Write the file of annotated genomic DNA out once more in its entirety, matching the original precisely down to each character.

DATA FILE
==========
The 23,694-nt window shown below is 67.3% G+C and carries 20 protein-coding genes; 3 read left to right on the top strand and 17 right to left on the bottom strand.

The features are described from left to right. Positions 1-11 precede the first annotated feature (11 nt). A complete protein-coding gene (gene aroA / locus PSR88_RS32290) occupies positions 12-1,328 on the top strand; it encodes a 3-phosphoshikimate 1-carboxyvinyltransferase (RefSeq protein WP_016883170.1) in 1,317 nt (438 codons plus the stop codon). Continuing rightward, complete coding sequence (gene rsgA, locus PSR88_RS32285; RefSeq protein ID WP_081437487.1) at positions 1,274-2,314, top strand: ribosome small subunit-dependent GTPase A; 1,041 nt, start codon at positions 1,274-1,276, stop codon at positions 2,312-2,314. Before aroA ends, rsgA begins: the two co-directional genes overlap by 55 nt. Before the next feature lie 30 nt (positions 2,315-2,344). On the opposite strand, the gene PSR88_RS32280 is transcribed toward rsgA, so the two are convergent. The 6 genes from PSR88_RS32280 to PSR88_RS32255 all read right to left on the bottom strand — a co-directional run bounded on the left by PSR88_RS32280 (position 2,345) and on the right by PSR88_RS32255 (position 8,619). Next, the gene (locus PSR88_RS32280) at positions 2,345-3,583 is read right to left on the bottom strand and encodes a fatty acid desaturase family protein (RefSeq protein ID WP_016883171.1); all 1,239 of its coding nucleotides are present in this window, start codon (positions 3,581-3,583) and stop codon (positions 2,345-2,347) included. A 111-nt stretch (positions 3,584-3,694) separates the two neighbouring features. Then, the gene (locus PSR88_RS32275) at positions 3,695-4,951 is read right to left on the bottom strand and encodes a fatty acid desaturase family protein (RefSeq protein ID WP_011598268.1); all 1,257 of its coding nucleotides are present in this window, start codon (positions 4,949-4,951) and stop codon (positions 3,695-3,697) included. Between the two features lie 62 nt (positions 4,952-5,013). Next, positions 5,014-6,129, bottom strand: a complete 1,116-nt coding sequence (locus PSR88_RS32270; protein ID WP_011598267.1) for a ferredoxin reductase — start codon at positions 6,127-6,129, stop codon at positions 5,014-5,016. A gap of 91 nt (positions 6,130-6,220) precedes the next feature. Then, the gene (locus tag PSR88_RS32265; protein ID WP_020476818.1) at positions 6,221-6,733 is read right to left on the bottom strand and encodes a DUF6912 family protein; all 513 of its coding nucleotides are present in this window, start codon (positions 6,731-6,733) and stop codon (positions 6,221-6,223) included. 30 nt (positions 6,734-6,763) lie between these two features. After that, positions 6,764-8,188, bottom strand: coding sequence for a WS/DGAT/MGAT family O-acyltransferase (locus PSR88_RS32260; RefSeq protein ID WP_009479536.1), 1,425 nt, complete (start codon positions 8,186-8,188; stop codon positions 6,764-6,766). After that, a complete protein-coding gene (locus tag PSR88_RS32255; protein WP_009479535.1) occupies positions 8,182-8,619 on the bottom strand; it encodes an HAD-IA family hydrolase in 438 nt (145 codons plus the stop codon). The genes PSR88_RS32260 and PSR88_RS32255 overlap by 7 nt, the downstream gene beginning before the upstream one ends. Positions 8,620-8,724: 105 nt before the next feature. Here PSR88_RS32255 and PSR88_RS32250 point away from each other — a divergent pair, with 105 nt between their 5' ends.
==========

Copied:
The 23,694-nt window shown below is 67.3% G+C and carries 20 protein-coding genes; 3 read left to right on the top strand and 17 right to left on the bottom strand.

The features are described from left to right. Positions 1-11 precede the first annotated feature (11 nt). A complete protein-coding gene (gene aroA / locus PSR88_RS32290) occupies positions 12-1,328 on the top strand; it encodes a 3-phosphoshikimate 1-carboxyvinyltransferase (RefSeq protein WP_016883170.1) in 1,317 nt (438 codons plus the stop codon). Continuing rightward, complete coding sequence (gene rsgA, locus PSR88_RS32285; RefSeq protein ID WP_081437487.1) at positions 1,274-2,314, top strand: ribosome small subunit-dependent GTPase A; 1,041 nt, start codon at positions 1,274-1,276, stop codon at positions 2,312-2,314. Before aroA ends, rsgA begins: the two co-directional genes overlap by 55 nt. Before the next feature lie 30 nt (positions 2,315-2,344). On the opposite strand, the gene PSR88_RS32280 is transcribed toward rsgA, so the two are convergent. The 6 genes from PSR88_RS32280 to PSR88_RS32255 all read right to left on the bottom strand — a co-directional run bounded on the left by PSR88_RS32280 (position 2,345) and on the right by PSR88_RS32255 (position 8,619). Next, the gene (locus PSR88_RS32280) at positions 2,345-3,583 is read right to left on the bottom strand and encodes a fatty acid desaturase family protein (RefSeq protein ID WP_016883171.1); all 1,239 of its coding nucleotides are present in this window, start codon (positions 3,581-3,583) and stop codon (positions 2,345-2,347) included. A 111-nt stretch (positions 3,584-3,694) separates the two neighbouring features. Then, the gene (locus PSR88_RS32275) at positions 3,695-4,951 is read right to left on the bottom strand and encodes a fatty acid desaturase family protein (RefSeq protein ID WP_011598268.1); all 1,257 of its coding nucleotides are present in this window, start codon (positions 4,949-4,951) and stop codon (positions 3,695-3,697) included. Between the two features lie 62 nt (positions 4,952-5,013). Next, positions 5,014-6,129, bottom strand: a complete 1,116-nt coding sequence (locus PSR88_RS32270; protein ID WP_011598267.1) for a ferredoxin reductase — start codon at positions 6,127-6,129, stop codon at positions 5,014-5,016. A gap of 91 nt (positions 6,130-6,220) precedes the next feature. Then, the gene (locus tag PSR88_RS32265; protein ID WP_020476818.1) at positions 6,221-6,733 is read right to left on the bottom strand and encodes a DUF6912 family protein; all 513 of its coding nucleotides are present in this window, start codon (positions 6,731-6,733) and stop codon (positions 6,221-6,223) included. 30 nt (positions 6,734-6,763) lie between these two features. After that, positions 6,764-8,188, bottom strand: coding sequence for a WS/DGAT/MGAT family O-acyltransferase (locus PSR88_RS32260; RefSeq protein ID WP_009479536.1), 1,425 nt, complete (start codon positions 8,186-8,188; stop codon positions 6,764-6,766). After that, a complete protein-coding gene (locus tag PSR88_RS32255; protein WP_009479535.1) occupies positions 8,182-8,619 on the bottom strand; it encodes an HAD-IA family hydrolase in 438 nt (145 codons plus the stop codon). The genes PSR88_RS32260 and PSR88_RS32255 overlap by 7 nt, the downstream gene beginning before the upstream one ends. Positions 8,620-8,724: 105 nt before the next feature. Here PSR88_RS32255 and PSR88_RS32250 point away from each other — a divergent pair, with 105 nt between their 5' ends.